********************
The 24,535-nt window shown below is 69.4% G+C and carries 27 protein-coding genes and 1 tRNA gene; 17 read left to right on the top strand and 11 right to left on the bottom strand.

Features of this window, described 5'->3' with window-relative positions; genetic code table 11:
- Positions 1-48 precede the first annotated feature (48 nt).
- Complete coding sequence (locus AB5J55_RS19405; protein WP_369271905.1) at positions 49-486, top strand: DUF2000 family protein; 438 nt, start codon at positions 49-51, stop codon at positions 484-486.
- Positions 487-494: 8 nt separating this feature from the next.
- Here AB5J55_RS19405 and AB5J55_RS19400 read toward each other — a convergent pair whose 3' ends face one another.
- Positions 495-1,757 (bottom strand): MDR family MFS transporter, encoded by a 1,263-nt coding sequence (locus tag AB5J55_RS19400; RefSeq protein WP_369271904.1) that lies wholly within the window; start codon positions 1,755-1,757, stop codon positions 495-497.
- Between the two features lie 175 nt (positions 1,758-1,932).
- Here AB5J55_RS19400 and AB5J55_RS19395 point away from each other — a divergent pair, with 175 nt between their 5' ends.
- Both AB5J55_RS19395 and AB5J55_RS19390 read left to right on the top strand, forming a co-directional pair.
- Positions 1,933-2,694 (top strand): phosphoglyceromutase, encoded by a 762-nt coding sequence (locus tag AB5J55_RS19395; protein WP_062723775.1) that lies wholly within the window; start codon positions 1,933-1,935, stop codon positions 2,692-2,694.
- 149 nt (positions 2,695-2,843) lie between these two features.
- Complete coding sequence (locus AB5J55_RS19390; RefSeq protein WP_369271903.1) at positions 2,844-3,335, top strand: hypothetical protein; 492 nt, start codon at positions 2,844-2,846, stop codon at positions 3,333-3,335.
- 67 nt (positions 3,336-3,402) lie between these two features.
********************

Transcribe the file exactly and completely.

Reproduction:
The 24,535-nt window shown below is 69.4% G+C and carries 27 protein-coding genes and 1 tRNA gene; 17 read left to right on the top strand and 11 right to left on the bottom strand.

Features of this window, described 5'->3' with window-relative positions; genetic code table 11:
- Positions 1-48 precede the first annotated feature (48 nt).
- Complete coding sequence (locus AB5J55_RS19405; protein WP_369271905.1) at positions 49-486, top strand: DUF2000 family protein; 438 nt, start codon at positions 49-51, stop codon at positions 484-486.
- Positions 487-494: 8 nt separating this feature from the next.
- Here AB5J55_RS19405 and AB5J55_RS19400 read toward each other — a convergent pair whose 3' ends face one another.
- Positions 495-1,757 (bottom strand): MDR family MFS transporter, encoded by a 1,263-nt coding sequence (locus tag AB5J55_RS19400; RefSeq protein WP_369271904.1) that lies wholly within the window; start codon positions 1,755-1,757, stop codon positions 495-497.
- Between the two features lie 175 nt (positions 1,758-1,932).
- Here AB5J55_RS19400 and AB5J55_RS19395 point away from each other — a divergent pair, with 175 nt between their 5' ends.
- Both AB5J55_RS19395 and AB5J55_RS19390 read left to right on the top strand, forming a co-directional pair.
- Positions 1,933-2,694 (top strand): phosphoglyceromutase, encoded by a 762-nt coding sequence (locus tag AB5J55_RS19395; protein WP_062723775.1) that lies wholly within the window; start codon positions 1,933-1,935, stop codon positions 2,692-2,694.
- 149 nt (positions 2,695-2,843) lie between these two features.
- Complete coding sequence (locus AB5J55_RS19390; RefSeq protein WP_369271903.1) at positions 2,844-3,335, top strand: hypothetical protein; 492 nt, start codon at positions 2,844-2,846, stop codon at positions 3,333-3,335.
- 67 nt (positions 3,336-3,402) lie between these two features.